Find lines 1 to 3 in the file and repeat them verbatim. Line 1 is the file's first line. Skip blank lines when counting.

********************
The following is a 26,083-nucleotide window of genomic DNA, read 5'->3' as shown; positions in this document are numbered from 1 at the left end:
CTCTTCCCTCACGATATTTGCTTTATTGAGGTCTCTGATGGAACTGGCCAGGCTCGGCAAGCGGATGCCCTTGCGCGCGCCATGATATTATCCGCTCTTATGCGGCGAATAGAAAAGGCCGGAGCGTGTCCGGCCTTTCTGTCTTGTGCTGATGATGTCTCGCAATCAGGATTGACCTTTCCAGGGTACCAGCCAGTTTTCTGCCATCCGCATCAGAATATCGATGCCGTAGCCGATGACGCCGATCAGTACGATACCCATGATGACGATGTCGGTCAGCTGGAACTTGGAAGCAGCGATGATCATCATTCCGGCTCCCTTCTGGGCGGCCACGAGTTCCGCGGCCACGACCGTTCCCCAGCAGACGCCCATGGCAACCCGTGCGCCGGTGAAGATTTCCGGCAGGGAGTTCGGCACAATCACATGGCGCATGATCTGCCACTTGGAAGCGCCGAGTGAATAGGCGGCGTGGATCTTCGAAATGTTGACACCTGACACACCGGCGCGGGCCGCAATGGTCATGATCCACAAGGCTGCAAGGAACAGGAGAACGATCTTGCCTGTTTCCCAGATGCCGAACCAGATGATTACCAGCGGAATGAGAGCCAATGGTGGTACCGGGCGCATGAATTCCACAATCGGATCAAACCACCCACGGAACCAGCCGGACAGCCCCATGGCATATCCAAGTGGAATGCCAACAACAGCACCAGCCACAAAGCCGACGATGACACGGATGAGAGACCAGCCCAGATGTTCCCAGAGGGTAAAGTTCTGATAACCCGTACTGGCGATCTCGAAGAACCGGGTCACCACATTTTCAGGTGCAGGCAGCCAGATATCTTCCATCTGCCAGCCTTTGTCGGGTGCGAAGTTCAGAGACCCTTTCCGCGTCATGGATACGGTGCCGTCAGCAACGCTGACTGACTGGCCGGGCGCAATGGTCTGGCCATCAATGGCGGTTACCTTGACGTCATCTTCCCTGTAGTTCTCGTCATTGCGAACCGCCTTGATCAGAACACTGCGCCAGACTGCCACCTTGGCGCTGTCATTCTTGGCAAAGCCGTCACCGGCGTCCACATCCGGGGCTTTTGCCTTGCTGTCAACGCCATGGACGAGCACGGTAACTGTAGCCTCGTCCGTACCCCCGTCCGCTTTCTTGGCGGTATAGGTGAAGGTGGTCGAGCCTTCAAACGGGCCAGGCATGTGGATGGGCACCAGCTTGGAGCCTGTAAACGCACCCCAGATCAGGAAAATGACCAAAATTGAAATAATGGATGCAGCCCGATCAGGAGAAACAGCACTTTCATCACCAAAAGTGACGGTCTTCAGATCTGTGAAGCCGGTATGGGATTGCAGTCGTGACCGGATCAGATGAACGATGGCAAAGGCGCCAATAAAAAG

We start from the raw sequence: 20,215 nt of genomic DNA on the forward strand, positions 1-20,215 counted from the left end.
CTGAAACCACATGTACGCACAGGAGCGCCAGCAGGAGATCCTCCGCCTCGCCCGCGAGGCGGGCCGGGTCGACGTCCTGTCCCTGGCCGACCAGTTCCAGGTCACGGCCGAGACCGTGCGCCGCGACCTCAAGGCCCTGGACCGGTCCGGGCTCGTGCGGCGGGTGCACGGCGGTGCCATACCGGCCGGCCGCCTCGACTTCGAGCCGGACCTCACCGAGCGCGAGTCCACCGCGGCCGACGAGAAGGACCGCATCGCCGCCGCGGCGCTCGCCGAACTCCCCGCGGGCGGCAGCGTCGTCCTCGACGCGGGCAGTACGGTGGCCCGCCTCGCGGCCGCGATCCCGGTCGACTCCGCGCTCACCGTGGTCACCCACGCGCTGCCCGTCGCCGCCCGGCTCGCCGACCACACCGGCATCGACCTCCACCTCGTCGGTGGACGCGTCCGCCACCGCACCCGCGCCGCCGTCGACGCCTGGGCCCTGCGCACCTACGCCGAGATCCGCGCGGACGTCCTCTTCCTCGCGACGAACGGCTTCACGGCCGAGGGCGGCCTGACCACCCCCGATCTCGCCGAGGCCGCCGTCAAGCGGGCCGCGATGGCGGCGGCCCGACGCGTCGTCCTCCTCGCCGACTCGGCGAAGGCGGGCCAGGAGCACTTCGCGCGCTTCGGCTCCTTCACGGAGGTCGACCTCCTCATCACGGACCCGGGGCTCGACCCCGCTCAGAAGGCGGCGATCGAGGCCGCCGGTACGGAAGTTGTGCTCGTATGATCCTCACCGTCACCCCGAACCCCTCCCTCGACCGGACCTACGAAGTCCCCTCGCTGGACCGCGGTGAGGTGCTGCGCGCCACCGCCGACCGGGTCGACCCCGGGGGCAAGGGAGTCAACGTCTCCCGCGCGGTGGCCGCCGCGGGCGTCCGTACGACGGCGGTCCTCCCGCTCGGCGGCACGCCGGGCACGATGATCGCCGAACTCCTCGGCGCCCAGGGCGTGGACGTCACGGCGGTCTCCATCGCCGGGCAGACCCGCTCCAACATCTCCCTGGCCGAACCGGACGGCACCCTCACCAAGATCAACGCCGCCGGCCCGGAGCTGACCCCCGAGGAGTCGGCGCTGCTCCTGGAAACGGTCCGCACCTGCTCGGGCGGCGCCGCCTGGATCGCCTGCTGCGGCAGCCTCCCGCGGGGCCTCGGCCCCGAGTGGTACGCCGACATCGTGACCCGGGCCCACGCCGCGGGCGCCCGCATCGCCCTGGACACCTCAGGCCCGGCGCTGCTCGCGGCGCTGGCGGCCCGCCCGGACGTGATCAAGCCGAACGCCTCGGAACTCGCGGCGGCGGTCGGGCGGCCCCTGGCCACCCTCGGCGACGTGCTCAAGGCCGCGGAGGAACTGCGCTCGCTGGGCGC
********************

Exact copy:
The following is a 26,083-nucleotide window of genomic DNA, read 5'->3' as shown; positions in this document are numbered from 1 at the left end:
CTCTTCCCTCACGATATTTGCTTTATTGAGGTCTCTGATGGAACTGGCCAGGCTCGGCAAGCGGATGCCCTTGCGCGCGCCATGATATTATCCGCTCTTATGCGGCGAATAGAAAAGGCCGGAGCGTGTCCGGCCTTTCTGTCTTGTGCTGATGATGTCTCGCAATCAGGATTGACCTTTCCAGGGTACCAGCCAGTTTTCTGCCATCCGCATCAGAATATCGATGCCGTAGCCGATGACGCCGATCAGTACGATACCCATGATGACGATGTCGGTCAGCTGGAACTTGGAAGCAGCGATGATCATCATTCCGGCTCCCTTCTGGGCGGCCACGAGTTCCGCGGCCACGACCGTTCCCCAGCAGACGCCCATGGCAACCCGTGCGCCGGTGAAGATTTCCGGCAGGGAGTTCGGCACAATCACATGGCGCATGATCTGCCACTTGGAAGCGCCGAGTGAATAGGCGGCGTGGATCTTCGAAATGTTGACACCTGACACACCGGCGCGGGCCGCAATGGTCATGATCCACAAGGCTGCAAGGAACAGGAGAACGATCTTGCCTGTTTCCCAGATGCCGAACCAGATGATTACCAGCGGAATGAGAGCCAATGGTGGTACCGGGCGCATGAATTCCACAATCGGATCAAACCACCCACGGAACCAGCCGGACAGCCCCATGGCATATCCAAGTGGAATGCCAACAACAGCACCAGCCACAAAGCCGACGATGACACGGATGAGAGACCAGCCCAGATGTTCCCAGAGGGTAAAGTTCTGATAACCCGTACTGGCGATCTCGAAGAACCGGGTCACCACATTTTCAGGTGCAGGCAGCCAGATATCTTCCATCTGCCAGCCTTTGTCGGGTGCGAAGTTCAGAGACCCTTTCCGCGTCATGGATACGGTGCCGTCAGCAACGCTGACTGACTGGCCGGGCGCAATGGTCTGGCCATCAATGGCGGTTACCTTGACGTCATCTTCCCTGTAGTTCTCGTCATTGCGAACCGCCTTGATCAGAACACTGCGCCAGACTGCCACCTTGGCGCTGTCATTCTTGGCAAAGCCGTCACCGGCGTCCACATCCGGGGCTTTTGCCTTGCTGTCAACGCCATGGACGAGCACGGTAACTGTAGCCTCGTCCGTACCCCCGTCCGCTTTCTTGGCGGTATAGGTGAAGGTGGTCGAGCCTTCAAACGGGCCAGGCATGTGGATGGGCACCAGCTTGGAGCCTGTAAACGCACCCCAGATCAGGAAAATGACCAAAATTGAAATAATGGATGCAGCCCGATCAGGAGAAACAGCACTTTCATCACCAAAAGTGACGGTCTTCAGATCTGTGAAGCCGGTATGGGATTGCAGTCGTGACCGGATCAGATGAACGATGGCAAAGGCGCCAATAAAAAG

We start from the raw sequence: 20,215 nt of genomic DNA on the forward strand, positions 1-20,215 counted from the left end.